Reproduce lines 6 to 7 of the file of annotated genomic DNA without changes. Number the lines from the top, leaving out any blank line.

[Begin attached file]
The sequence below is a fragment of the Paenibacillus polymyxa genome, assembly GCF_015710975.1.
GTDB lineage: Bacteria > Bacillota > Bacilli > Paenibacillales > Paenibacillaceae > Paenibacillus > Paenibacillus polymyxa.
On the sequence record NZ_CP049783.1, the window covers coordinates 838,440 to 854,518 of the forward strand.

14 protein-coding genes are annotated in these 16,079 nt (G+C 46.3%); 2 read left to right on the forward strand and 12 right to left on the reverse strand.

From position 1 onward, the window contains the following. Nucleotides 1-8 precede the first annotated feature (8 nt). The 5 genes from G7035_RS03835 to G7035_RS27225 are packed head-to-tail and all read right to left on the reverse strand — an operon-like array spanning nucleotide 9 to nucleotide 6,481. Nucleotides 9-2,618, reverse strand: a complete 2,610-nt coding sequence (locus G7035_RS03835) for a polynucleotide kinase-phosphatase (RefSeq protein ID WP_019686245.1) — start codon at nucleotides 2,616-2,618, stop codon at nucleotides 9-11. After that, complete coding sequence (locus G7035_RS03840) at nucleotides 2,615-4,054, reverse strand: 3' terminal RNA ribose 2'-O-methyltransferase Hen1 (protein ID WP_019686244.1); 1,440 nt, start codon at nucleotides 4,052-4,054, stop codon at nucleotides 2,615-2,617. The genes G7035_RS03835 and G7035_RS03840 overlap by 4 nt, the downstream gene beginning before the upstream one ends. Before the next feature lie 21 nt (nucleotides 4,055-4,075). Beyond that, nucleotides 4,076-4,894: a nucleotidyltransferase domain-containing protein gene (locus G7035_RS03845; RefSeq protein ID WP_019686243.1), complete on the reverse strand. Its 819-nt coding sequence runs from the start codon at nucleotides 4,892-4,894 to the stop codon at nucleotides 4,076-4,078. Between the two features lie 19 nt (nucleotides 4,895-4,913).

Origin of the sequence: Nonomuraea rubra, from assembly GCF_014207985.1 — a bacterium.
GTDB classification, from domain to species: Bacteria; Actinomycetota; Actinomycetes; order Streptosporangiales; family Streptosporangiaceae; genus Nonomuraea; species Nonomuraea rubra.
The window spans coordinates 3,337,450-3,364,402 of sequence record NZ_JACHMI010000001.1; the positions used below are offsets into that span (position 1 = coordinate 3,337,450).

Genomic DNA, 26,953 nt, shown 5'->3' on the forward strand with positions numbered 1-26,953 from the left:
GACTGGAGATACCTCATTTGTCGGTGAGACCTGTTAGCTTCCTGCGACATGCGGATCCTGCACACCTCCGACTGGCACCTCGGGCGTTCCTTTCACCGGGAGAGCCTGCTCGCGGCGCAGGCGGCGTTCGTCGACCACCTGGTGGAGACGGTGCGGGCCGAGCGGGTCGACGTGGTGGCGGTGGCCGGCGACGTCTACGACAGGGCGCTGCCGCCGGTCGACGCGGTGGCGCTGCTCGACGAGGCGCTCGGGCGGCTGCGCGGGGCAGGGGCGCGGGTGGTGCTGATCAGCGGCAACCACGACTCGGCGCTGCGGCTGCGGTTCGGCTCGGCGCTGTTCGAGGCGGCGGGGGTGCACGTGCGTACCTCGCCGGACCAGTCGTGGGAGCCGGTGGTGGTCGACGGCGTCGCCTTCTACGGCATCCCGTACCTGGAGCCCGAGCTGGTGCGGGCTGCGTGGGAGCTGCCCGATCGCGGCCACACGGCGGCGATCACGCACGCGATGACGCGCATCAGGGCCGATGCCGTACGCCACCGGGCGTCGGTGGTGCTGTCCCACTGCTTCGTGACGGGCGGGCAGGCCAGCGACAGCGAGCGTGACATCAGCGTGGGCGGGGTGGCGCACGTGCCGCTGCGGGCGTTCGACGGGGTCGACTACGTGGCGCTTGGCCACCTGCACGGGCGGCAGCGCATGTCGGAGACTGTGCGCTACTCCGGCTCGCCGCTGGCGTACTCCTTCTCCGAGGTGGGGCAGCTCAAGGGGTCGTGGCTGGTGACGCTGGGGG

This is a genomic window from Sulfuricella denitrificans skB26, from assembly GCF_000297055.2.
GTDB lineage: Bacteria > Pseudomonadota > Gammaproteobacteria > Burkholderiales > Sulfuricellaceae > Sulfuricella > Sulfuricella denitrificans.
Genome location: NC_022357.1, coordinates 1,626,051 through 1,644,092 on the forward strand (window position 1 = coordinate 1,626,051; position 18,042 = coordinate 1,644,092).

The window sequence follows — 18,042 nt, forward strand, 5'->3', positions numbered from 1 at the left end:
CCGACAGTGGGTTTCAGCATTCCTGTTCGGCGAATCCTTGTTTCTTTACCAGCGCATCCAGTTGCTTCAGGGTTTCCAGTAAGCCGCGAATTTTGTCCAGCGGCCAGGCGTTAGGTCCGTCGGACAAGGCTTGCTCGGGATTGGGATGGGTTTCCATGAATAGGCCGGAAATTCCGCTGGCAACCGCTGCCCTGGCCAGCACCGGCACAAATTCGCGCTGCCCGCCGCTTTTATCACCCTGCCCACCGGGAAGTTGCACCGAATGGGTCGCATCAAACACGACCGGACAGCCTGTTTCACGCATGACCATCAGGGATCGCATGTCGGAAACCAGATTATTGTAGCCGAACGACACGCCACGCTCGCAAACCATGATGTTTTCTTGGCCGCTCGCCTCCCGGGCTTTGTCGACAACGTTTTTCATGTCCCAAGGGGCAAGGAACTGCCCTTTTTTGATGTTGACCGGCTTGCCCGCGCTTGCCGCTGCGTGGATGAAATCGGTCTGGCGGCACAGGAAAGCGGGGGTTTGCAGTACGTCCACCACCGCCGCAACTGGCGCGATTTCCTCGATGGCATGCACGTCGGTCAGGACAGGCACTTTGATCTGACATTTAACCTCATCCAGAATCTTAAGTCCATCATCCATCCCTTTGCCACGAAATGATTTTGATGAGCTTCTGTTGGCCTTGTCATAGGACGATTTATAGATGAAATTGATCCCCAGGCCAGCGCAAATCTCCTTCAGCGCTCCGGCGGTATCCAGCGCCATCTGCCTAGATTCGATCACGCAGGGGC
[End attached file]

Origin of the sequence: Nonomuraea rubra, from assembly GCF_014207985.1 — a bacterium.
GTDB classification, from domain to species: Bacteria; Actinomycetota; Actinomycetes; order Streptosporangiales; family Streptosporangiaceae; genus Nonomuraea; species Nonomuraea rubra.